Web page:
Revival of ‘Vasant Bandhara’ – a forgotten Water-body

Kumbefal Village, Dhad Taluka, Buldhana District, Maharashtra

In 1971, a Spring dam ‘Vasant Bandhara’ was constructed on the Belandi river with an irrigation capacity of 160 hectares. For a long time, it was not maintained and in recent years when the river dried-up, the dam’s condition also became miserable. It was lying almost at the verge of dying causing thousands of farmers to face water scarcity.

 In 2018, when the State Government of Maharashtra and Bharatiya Jain Sanghatana initiated ‘Sujalam Suphalam’ the revival work of the bandhara was also taken up.

It took 484 hours to excavate 23,084 Cu. M. of silt to bring back the spring dam to its original shape. The revival of the bandhara was astonishing for everyone. The dam’s water holding capacity increased to around 2,30,85,756 crore litres.

Dam’s rejuvenation not only resolved the problem of water scarcity in Kumbefal village, but also helped 41 farmers to enhance their soil’s health. In around 46 acres of farmland the silt was applied to replenish top soil. The revival of the ‘‘Vasant Bandhara’ brought immeasurable happiness in the lives of the villagers!

Women in Phanepur Village Proudly Supporting Families Through Kitchen Gardening

Phanepur Village, Lohara Taluka, Osmanabad

Phanepur is a beautiful village with a population of 668 persons, that is situated in Lohara Taluka. The total area of ​​the village is 658 hectares. BJS and Tata Technologies Ltd. have implemented a water conservation based project in the village.

It is seen that, nowadays markets are full of fruits and vegetables, which have chemical fertilizers that tend to endanger the health of everyone.  The project aimed to improve the health and income of the farmers by helping them to grow fruits and vegetables. The vegetables have been grown basically in a kitchen garden based model to provide fresh vegetables to the markets.

‘Sujalam Suphalam – Integrated Water Conservation Project’ is an attempt by BJS and Tata Technologies to empower the local village women. This was done meticulously in a phased manner. First the women were sensitised and trained to grow the kitchen gardens. This meant numerous meetings were held with the sarpanch of the village, the women groups and other women of the village. They were taught how to do the upkeep and protect their gardens from any bugs and diseases.  And the benefits of the kitchen garden were also shared.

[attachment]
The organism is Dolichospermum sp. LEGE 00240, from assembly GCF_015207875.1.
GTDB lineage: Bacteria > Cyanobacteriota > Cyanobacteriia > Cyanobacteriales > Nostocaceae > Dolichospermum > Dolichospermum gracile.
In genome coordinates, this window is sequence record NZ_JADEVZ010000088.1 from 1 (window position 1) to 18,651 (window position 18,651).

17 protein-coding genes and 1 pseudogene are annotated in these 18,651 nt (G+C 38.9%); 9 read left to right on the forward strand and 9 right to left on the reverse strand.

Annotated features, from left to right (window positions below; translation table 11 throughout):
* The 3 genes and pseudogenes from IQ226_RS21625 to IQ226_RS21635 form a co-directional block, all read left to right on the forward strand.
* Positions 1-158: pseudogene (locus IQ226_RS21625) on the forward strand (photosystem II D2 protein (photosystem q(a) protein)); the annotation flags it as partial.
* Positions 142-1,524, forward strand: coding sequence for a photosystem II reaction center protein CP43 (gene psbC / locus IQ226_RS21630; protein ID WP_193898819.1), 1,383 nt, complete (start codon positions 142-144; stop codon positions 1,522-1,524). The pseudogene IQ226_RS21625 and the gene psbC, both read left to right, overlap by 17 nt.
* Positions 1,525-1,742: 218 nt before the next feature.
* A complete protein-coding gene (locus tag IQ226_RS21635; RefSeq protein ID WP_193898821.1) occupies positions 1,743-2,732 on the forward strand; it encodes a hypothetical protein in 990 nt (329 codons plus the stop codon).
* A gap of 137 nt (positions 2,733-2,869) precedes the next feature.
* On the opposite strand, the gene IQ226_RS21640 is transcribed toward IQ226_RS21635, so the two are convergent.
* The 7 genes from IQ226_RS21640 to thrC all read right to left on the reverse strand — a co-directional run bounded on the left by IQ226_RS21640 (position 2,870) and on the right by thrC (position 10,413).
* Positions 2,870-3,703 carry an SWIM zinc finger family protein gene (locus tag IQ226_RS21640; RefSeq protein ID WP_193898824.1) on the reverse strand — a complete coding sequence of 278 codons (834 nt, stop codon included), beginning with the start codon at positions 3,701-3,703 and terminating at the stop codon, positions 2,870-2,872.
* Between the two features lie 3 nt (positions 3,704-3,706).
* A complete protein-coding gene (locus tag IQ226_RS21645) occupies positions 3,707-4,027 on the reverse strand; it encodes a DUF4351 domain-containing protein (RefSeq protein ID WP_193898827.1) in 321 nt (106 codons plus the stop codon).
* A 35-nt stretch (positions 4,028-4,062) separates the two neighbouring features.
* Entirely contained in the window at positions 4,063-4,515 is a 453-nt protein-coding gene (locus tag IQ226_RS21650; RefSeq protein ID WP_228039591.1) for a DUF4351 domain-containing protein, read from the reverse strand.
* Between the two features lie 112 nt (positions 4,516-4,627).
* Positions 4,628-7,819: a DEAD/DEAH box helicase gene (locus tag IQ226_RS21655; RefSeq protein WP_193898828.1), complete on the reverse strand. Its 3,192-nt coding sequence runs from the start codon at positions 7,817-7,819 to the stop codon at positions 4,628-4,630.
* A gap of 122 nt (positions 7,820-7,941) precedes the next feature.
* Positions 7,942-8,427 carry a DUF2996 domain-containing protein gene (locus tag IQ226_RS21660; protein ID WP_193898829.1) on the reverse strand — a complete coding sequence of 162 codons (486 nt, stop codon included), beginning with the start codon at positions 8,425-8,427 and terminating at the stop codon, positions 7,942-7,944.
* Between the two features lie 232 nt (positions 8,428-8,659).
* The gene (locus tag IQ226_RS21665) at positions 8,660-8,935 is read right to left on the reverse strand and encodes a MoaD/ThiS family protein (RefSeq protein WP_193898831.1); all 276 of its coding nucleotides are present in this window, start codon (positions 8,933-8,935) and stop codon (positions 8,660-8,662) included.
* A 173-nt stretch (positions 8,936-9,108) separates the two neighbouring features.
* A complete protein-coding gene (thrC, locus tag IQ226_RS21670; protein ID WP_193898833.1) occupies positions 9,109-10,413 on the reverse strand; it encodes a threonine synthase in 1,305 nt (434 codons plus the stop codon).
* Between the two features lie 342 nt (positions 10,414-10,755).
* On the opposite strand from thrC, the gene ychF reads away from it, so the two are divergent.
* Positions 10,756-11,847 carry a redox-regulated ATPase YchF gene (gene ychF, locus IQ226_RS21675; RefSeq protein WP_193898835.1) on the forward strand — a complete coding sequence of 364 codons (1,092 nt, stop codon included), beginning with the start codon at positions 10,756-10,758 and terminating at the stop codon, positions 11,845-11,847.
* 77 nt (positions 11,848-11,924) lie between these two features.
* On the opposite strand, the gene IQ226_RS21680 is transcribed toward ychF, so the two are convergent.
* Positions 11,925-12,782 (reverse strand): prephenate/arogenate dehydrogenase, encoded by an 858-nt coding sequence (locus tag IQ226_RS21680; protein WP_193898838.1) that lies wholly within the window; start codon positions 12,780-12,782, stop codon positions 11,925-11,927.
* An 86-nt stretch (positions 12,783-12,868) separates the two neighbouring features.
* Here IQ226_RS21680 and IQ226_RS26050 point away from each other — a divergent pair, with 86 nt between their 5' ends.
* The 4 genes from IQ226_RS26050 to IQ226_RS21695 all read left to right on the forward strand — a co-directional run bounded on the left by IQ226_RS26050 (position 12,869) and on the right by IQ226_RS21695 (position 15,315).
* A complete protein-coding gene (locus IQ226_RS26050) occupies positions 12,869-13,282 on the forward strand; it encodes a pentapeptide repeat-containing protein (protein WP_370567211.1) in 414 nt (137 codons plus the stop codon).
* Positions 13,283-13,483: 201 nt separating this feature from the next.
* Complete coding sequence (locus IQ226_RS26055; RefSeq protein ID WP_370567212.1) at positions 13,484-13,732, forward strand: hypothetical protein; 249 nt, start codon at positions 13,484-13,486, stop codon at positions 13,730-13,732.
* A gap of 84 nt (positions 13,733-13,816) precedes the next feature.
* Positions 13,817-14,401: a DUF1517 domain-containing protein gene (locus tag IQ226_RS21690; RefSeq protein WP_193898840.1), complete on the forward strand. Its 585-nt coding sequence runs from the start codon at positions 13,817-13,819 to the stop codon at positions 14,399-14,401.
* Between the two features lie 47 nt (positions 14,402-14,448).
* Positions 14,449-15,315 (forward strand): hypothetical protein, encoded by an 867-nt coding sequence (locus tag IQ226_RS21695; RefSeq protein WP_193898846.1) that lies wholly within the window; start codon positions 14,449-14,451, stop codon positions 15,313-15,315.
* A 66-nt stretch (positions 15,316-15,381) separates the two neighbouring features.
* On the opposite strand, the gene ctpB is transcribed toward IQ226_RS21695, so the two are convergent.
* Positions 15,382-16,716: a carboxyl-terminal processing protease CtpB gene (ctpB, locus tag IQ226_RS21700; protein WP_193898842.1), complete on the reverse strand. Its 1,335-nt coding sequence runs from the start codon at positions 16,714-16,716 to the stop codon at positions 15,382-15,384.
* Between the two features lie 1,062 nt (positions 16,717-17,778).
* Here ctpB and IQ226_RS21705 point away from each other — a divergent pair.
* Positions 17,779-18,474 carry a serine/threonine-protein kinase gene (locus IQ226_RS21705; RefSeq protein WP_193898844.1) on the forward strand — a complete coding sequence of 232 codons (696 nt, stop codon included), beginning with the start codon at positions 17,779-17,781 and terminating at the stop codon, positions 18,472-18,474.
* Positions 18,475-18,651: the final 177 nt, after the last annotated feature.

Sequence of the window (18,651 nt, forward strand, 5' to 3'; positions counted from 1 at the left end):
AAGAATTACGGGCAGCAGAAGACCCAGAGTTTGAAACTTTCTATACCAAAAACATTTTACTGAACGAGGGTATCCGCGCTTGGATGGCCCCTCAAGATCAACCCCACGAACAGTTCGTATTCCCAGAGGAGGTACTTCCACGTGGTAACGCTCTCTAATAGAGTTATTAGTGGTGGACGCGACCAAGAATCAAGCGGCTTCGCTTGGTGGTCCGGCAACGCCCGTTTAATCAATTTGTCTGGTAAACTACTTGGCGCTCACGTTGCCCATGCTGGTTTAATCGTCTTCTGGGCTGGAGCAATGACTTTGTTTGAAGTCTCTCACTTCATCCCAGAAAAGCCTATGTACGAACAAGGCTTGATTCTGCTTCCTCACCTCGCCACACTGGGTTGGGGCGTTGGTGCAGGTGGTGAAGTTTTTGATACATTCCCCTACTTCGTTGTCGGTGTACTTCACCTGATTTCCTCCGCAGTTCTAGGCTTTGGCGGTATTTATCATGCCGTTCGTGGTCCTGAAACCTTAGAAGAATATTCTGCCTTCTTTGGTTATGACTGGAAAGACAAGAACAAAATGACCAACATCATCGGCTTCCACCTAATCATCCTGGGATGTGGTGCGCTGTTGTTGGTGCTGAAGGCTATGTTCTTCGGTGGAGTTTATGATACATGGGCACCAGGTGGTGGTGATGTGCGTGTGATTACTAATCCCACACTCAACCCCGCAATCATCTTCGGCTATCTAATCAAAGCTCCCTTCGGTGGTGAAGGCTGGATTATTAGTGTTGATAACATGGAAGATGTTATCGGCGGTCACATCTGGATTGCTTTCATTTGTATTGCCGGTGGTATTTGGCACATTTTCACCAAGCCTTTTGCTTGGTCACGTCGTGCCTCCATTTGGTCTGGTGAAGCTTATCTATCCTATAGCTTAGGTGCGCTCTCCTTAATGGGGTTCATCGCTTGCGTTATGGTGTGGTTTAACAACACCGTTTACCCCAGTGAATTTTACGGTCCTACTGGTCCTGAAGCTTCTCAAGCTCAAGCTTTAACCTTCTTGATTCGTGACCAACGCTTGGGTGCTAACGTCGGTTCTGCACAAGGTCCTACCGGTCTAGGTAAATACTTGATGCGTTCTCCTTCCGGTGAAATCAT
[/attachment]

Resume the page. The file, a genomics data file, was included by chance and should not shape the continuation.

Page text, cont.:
Vegetable and fruit seeds were distributed to women like beans, caraway, milk gourd, chilli, okra, radish, tomato etc. The women took care of the plants and provided regular water.

One of the beneficiaries, Ms. Nannumma Feroz Mulla, shared that she has 4 persons in her family and they work as agricultural labourers for their subsistence. Their total annual income is Rs. 20,000. It costs Rs. 600 per week to run the family by buying vegetables from the market, whereas their monthly income is Rs.3,200 only. Now due to the Kitchen garden the monthly income has increased to Rs. 3,500.

With the provision of proper guidance, the plants have grown into healthy vegetables. This has helped the families to save money. Saving money has improved their financial status and given the women confidence to continue to work. 

Improved irrigation whip-up farmers to Grow Vegetables

Shivani Armal Village, Deulgaon Raja Taluka, Buldhana District, Maharashtra

Deulgaon Raja taluka in Buldhana district has several check dams in its respective villages. The farms depend on individual wells and also on numerous earthen/mati nullah bandhs (mnbs) and cement nullah bandhs(cnbs) for irrigation.  There are only 1-2 borewells here. The entire taluka has been facing water scarcity for years.

Under its Sujalam Suphalam Buldhana programme, the Bharatiya Jain Sanghatana (BJS) worked on 4 check dams in this taluka, desilting, deepening and widening them in the respective villages of Andera, Shivani Armal, Mendgaon, and Vanegaon. Approximately 3,93,062 Cu.M. of silt removed from the respective dams ended up enriching 302 farmer’s fields, while increasing the water-holding capacity of the respective reservoirs by 39,30,61,481 Litres. As a result, in spite of deficient rains, the check dams in Andera, Shivani Armal, Mendgaon continued to be full well into summer.

Since farmers cleared off all the silt to spread on and enrich their farms, the villages saw good yields of kharif soyabean, cotton and tur, besides chillis.  Some farmers in the taluka have been growing organic vegetables since the last few years. Tomato, bitter gourd, and ladies finger have become popular, owing to the prices they command in markets. The silt further improved yields and quality of the produce, with the help of improved irrigation from wells.

Owing to the lack of rain, and a severe groundwater problem, farmers had been weaned away from food crops in the recent past. Vegetables and fruit had started disappearing from farms in favor of cash crops, save for a few patches here and there. The enriched farms are seeing several farmers returning back to growing vegetables on their farms.

Water Conservation Intervention ensured Year-Round Water Availability

Gorvha village, Barshitakli Taluka, Akola district, Maharashtra

Gorvha, a village in Barshitakli Taluka of Akola district is spread in 608 hectares and has a total population of 1,245 people (as per Census 2011). There are about 307 houses in the village. 

It was one of the water-scarce village in Akola district, facing chronic shortage of water due to drought.  The water table had gone to such an extent that villagers could not even fetch water for 30 minutes in a day using a water-pump. Especially during summer, the wells and bore wells went completely dry. This was the situation in the village until Bharatiya Jain Sanghaatana brought a much-needed intervention ‘Sujalam Suphalam’ in 2018 which produced a meaningful turnaround.